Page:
A man named Abel, his wife, Betty, and their son, Charlie, have lived in Illinois for the past five years. One winter morning, as Abel is walking out of the house to go to work, he notices that Betty is wearing an exceptionally garish Hawaiian shirt and looks like she’s ready for a tropical vacation. When Abel asks her about it, she tells him it is a Hawaiian-themed day at work. Puzzled because she works at Target, he says goodbye anyway and heads off to work. When Abel arrives at home later that night, he finds a note posted to the door that reads: “By the time you read this, your son and I will be halfway to Fiji. We’re not coming home and I never want to see you again.” Frantic, Abel contacts the local police to see what he can do to get his son back home. The police take a report for kidnapping, and tell him he should hire an attorney.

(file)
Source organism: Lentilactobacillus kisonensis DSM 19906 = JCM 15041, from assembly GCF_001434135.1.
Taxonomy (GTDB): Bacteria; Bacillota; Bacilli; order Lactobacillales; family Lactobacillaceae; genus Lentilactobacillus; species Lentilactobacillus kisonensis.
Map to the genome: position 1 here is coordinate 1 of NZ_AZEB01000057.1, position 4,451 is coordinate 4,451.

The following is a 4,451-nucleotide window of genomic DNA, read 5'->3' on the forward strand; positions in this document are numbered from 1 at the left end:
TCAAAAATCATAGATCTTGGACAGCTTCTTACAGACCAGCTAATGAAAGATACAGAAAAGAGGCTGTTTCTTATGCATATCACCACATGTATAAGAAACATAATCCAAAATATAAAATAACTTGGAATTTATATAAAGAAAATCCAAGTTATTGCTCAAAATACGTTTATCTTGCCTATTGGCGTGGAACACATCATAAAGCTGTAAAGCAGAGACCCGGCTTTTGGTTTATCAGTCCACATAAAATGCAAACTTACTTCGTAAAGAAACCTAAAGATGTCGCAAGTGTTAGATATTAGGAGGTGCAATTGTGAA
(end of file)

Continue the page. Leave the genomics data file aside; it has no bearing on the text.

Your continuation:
The Hague Convention of 25 October 1980 on the Civil Aspects of International Child Abduction is a treaty which seeks to protect children from abduction and retention across international boundaries by providing a procedure to bring about their prompt return. The central purpose of the Hague Convention is to “discourage parents from crossing international borders in search of a more sympathetic forum” in which to litigate custody issues. Marriage of Krol and Kubala.
While many countries throughout the world have signed the Hague Convention treaty, some have not. Click here for a list of countries that have signed the Hague Convention. Referring to the scenario above, Fiji has not signed the treaty. The process to obtain the return of a child differs depending on whether the country has or has not signed the treaty.